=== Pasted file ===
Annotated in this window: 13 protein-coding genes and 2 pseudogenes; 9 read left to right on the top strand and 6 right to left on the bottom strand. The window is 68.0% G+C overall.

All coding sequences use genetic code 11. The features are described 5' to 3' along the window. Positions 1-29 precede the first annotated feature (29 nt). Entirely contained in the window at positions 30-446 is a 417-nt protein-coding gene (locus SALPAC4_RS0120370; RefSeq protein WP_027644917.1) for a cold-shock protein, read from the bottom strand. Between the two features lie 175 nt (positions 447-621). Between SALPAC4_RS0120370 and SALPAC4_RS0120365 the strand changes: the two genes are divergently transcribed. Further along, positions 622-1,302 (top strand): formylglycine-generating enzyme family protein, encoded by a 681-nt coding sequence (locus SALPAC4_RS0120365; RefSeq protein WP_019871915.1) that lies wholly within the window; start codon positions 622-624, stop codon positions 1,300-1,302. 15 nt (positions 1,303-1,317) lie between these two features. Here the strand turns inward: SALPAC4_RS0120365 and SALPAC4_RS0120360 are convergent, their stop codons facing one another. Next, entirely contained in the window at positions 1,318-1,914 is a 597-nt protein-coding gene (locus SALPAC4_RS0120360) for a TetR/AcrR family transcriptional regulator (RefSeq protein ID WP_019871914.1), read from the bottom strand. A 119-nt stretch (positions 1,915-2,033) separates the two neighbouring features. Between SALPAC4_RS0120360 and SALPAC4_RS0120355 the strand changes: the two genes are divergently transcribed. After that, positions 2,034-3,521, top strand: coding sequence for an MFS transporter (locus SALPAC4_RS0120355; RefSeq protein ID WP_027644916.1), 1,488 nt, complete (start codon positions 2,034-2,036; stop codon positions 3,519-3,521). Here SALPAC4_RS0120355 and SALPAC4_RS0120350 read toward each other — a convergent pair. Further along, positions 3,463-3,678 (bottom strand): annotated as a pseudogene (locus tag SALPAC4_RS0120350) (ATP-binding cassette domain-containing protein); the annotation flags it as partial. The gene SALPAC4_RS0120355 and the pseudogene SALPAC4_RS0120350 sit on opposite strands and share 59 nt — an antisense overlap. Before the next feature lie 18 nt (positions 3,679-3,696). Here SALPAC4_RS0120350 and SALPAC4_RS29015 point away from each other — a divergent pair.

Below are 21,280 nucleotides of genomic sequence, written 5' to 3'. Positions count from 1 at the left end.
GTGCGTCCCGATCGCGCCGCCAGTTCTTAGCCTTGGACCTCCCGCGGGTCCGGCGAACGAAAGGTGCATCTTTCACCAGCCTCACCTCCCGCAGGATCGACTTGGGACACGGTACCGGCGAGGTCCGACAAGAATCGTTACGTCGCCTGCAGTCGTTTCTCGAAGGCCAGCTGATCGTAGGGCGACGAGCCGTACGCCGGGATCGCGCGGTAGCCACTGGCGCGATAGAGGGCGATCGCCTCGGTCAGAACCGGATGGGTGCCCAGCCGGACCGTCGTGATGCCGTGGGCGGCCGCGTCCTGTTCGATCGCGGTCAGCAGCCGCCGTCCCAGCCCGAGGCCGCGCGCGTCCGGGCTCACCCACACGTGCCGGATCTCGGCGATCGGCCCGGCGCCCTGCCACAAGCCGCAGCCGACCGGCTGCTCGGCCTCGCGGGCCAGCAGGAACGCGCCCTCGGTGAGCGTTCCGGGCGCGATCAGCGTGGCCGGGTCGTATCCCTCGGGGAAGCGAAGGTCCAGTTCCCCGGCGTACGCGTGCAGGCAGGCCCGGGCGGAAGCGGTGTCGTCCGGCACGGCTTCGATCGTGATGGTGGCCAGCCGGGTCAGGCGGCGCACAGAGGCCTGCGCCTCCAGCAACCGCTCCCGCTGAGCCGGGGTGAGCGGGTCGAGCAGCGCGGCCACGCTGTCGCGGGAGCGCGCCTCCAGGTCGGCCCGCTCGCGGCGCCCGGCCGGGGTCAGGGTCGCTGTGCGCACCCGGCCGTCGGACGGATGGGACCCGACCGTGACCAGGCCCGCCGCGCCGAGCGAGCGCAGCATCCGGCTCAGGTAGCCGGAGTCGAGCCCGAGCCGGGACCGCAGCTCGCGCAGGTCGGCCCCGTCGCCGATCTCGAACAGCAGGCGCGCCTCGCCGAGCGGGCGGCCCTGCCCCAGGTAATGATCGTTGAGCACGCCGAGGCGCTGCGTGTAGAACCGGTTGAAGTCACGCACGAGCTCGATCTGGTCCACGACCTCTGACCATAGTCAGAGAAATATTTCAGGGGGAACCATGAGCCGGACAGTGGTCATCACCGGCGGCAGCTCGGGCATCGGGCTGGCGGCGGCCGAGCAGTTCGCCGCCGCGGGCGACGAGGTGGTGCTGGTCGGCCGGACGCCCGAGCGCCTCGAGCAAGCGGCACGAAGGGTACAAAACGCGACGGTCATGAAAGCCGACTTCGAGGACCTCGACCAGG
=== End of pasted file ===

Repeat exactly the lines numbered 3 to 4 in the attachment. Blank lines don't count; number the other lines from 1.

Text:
Below are 21,280 nucleotides of genomic sequence, written 5' to 3'. Positions count from 1 at the left end.
GTGCGTCCCGATCGCGCCGCCAGTTCTTAGCCTTGGACCTCCCGCGGGTCCGGCGAACGAAAGGTGCATCTTTCACCAGCCTCACCTCCCGCAGGATCGACTTGGGACACGGTACCGGCGAGGTCCGACAAGAATCGTTACGTCGCCTGCAGTCGTTTCTCGAAGGCCAGCTGATCGTAGGGCGACGAGCCGTACGCCGGGATCGCGCGGTAGCCACTGGCGCGATAGAGGGCGATCGCCTCGGTCAGAACCGGATGGGTGCCCAGCCGGACCGTCGTGATGCCGTGGGCGGCCGCGTCCTGTTCGATCGCGGTCAGCAGCCGCCGTCCCAGCCCGAGGCCGCGCGCGTCCGGGCTCACCCACACGTGCCGGATCTCGGCGATCGGCCCGGCGCCCTGCCACAAGCCGCAGCCGACCGGCTGCTCGGCCTCGCGGGCCAGCAGGAACGCGCCCTCGGTGAGCGTTCCGGGCGCGATCAGCGTGGCCGGGTCGTATCCCTCGGGGAAGCGAAGGTCCAGTTCCCCGGCGTACGCGTGCAGGCAGGCCCGGGCGGAAGCGGTGTCGTCCGGCACGGCTTCGATCGTGATGGTGGCCAGCCGGGTCAGGCGGCGCACAGAGGCCTGCGCCTCCAGCAACCGCTCCCGCTGAGCCGGGGTGAGCGGGTCGAGCAGCGCGGCCACGCTGTCGCGGGAGCGCGCCTCCAGGTCGGCCCGCTCGCGGCGCCCGGCCGGGGTCAGGGTCGCTGTGCGCACCCGGCCGTCGGACGGATGGGACCCGACCGTGACCAGGCCCGCCGCGCCGAGCGAGCGCAGCATCCGGCTCAGGTAGCCGGAGTCGAGCCCGAGCCGGGACCGCAGCTCGCGCAGGTCGGCCCCGTCGCCGATCTCGAACAGCAGGCGCGCCTCGCCGAGCGGGCGGCCCTGCCCCAGGTAATGATCGTTGAGCACGCCGAGGCGCTGCGTGTAGAACCGGTTGAAGTCACGCACGAGCTCGATCTGGTCCACGACCTCTGACCATAGTCAGAGAAATATTTCAGGGGGAACCATGAGCCGGACAGTGGTCATCACCGGCGGCAGCTCGGGCATCGGGCTGGCGGCGGCCGAGCAGTTCGCCGCCGCGGGCGACGAGGTGGTGCTGGTCGGCCGGACGCCCGAGCGCCTCGAGCAAGCGGCACGAAGGGTACAAAACGCGACGGTCATGAAAGCCGACTTCGAGGACCTCGACCAGG